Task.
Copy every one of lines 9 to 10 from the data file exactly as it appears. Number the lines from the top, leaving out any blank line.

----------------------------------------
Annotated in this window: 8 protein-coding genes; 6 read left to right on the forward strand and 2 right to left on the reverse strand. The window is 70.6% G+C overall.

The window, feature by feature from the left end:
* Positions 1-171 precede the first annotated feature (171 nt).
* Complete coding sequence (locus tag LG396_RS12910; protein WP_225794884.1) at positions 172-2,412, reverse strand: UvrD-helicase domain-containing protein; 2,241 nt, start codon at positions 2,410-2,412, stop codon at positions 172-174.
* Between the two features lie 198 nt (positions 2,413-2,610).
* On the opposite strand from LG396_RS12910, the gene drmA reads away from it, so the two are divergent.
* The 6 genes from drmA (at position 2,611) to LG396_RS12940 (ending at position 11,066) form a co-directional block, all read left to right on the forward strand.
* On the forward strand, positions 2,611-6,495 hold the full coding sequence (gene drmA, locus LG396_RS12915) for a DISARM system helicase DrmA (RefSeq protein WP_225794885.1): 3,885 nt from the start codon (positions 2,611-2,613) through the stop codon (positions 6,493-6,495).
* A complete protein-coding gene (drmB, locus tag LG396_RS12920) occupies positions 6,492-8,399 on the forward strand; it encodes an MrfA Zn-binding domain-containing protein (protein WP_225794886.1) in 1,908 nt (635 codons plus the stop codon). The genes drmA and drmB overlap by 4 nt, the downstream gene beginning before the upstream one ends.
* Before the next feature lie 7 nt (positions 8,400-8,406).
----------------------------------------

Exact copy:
* A complete protein-coding gene (drmB, locus tag LG396_RS12920) occupies positions 6,492-8,399 on the forward strand; it encodes an MrfA Zn-binding domain-containing protein (protein WP_225794886.1) in 1,908 nt (635 codons plus the stop codon). The genes drmA and drmB overlap by 4 nt, the downstream gene beginning before the upstream one ends.
* Before the next feature lie 7 nt (positions 8,400-8,406).